Part Four – The True Beast
When the Beast, Nhaqosa had first spoken, it had surprised Elad. He had not expected words from such an unlikely looking a creature; a minotaur, that had been the word Nhaqosa had used for himself. Yet as they spoke, Elad had sensed something in Nhaqosa, a strength and nobility of character not yet tainted by the pits, or by the dying world that they lived in.
He should not have taunted the crowd, he knew, but he was damned if he as going to be a willing, compliant accomplice to their pleasure at this barbaric spectacle. There would be repercussions, and the only regrets he had were that it would impact upon Nhaqosa as well.
“The true Beast comes,” Nhaqosa said, turning to face a vast gate in the southern wall of the pit, wherein were housed the wild beasts. The gates, much heavier than those he had come through, slowly ground open, groaning and creaking as they did. A roaring screech echoed from through them, carrying above even the sounds of the crowds, momentarily silencing them. Then their cheers erupted once more in ecstatic approval.
The beast thundered through the open gates, screeching as it came. Twice the length of a horse, stocky and low slung to the ground, it supported its weight upon four wide spread legs, a giant lizard but far more dangerous. A long, spiked tail lashed behind it, while its head ended in a ripping beak-like snout. A fan of spikes sprouted from the back of its head, protecting its neck. Heavy scales covered its body, scales of black and grey and red.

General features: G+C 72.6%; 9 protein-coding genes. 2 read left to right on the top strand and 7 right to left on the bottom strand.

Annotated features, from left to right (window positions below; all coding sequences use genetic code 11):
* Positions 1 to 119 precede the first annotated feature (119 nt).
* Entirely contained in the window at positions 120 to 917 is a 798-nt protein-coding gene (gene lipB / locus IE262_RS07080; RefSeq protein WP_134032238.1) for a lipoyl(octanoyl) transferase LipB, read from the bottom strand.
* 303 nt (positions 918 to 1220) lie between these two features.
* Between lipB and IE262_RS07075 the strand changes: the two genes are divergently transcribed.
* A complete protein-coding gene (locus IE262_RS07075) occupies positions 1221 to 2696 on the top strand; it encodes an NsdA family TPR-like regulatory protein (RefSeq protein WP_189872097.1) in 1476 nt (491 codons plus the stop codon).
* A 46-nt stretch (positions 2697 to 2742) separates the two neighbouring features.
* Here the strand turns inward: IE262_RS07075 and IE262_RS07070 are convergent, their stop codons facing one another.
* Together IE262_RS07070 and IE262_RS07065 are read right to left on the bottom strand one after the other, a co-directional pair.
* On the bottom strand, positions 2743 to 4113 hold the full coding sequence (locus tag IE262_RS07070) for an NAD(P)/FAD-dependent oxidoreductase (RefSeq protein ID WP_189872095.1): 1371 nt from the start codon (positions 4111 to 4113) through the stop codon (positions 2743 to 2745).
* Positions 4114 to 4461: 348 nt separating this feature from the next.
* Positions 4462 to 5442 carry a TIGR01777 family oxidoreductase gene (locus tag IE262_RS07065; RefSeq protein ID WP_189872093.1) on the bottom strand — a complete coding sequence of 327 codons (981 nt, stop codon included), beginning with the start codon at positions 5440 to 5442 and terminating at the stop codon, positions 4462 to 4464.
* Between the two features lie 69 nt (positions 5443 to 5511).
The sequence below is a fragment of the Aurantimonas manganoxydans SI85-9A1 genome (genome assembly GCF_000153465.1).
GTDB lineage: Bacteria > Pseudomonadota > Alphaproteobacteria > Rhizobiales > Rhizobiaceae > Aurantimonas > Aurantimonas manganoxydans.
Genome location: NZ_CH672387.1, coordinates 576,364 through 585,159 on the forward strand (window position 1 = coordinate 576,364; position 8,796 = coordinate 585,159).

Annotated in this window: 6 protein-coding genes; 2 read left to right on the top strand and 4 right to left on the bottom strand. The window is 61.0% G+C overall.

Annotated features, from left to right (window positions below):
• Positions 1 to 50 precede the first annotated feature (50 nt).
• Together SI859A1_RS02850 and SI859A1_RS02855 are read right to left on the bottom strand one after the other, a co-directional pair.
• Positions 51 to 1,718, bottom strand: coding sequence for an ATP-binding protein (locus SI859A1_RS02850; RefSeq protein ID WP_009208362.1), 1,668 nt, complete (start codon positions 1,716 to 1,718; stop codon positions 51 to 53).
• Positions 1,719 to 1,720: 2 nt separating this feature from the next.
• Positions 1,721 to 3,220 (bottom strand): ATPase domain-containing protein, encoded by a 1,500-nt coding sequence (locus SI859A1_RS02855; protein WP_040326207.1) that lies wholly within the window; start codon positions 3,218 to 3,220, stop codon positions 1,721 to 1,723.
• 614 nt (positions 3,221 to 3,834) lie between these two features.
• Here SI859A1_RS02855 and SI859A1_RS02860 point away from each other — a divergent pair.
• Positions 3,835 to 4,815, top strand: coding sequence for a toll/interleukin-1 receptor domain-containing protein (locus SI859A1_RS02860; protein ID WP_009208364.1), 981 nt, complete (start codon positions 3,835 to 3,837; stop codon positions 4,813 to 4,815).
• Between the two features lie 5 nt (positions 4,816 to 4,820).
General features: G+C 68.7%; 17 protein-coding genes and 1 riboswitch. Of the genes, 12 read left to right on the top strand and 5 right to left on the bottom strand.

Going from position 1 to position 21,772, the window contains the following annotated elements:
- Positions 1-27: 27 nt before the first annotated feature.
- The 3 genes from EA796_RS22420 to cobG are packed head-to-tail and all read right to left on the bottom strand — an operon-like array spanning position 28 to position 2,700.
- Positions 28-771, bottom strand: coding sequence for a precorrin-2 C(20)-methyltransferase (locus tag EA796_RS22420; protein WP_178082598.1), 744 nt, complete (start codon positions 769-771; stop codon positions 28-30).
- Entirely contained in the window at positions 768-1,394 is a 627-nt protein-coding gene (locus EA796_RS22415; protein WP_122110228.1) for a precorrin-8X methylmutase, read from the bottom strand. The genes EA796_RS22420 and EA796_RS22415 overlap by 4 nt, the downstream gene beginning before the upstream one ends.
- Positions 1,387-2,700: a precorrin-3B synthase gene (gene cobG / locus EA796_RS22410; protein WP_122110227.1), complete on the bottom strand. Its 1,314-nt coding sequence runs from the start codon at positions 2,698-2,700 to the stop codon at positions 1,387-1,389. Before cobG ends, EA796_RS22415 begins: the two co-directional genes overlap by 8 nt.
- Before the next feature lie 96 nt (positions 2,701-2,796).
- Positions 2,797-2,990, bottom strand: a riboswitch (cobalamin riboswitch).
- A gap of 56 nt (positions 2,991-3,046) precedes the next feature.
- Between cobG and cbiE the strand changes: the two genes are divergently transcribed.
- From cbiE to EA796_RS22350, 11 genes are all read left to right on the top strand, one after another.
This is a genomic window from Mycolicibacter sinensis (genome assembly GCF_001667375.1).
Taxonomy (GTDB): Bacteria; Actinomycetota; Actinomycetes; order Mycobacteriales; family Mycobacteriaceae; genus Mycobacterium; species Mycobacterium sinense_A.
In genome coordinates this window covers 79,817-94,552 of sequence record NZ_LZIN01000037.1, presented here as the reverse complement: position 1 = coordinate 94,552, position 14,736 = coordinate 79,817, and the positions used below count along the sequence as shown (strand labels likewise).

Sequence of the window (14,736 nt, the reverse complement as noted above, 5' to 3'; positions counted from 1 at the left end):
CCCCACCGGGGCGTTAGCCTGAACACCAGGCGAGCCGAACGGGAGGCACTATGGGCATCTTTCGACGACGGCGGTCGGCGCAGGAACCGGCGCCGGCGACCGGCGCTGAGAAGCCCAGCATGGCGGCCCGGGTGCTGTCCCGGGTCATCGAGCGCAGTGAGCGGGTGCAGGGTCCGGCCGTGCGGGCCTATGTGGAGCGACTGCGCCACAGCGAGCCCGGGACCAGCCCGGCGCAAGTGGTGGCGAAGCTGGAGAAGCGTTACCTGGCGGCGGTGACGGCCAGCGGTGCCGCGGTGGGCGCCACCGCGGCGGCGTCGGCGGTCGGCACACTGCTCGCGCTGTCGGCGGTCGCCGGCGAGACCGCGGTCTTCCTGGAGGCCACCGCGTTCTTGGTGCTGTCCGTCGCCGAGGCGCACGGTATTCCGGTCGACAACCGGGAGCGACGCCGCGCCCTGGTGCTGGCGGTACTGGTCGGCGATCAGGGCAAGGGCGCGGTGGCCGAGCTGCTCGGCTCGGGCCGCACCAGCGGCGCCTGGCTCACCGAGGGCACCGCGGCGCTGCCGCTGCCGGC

The beast was only a small one of its kind. Elad had seen Behemoths three times larger, crushing armoured knights beneath them in their relentless, unstoppable charges, their beaks snapping men in twain and bodies soaking up formidable punishment before succumbing to their wounds. There were very few things more dangerous than an enraged Behemoth.
The Behemoth saw the pair of them and charged, clawed feet digging deep into the ground, throwing up sand as it ran. Despite its size, it covered the ground rapidly, a low rumbling growl coming from deep within it. Elad exchanged a quick glance with Nhaqosa before the pair scattered, running in opposite directions to avoid the charge. The Behemoth barely faltered in its stride as it pounded on after Elad, backing him up against the wall of the pit. The razor sharp beak snapped shut. Elad dove out of the way of it just in time as it closed a hand-span from his body. The crowd screamed their approval, urging the beast on.
Elad rolled back to his feet, his body aching all over. As he did, he saw Nhaqosa bound to the side of the Behemoth. The minotaur hammered a double handed blow of astonishing power into the flank of the beast, the heavy stone headed maul slamming home with an audible crunch. The Behemoth’s screech rang in his ears, drowning out any other sounds. It whipped about with a speed belying its size, beak snapping at the minotaur that tormented it, forcing him back.
Its attention distracted, Elad moved up behind the Behemoth. He leapt as the spiked tail lashed around, sweeping across the ground in a broad arc. It clipped Elad’s feet, taking his legs out from beneath him. Elad fell heavily, sprawling onto the sand, losing his grip on his sword. It clattered away out of reach as the air was forced from his lungs. Ribs creaked from the fall, and the bruises down his side screamed in protest.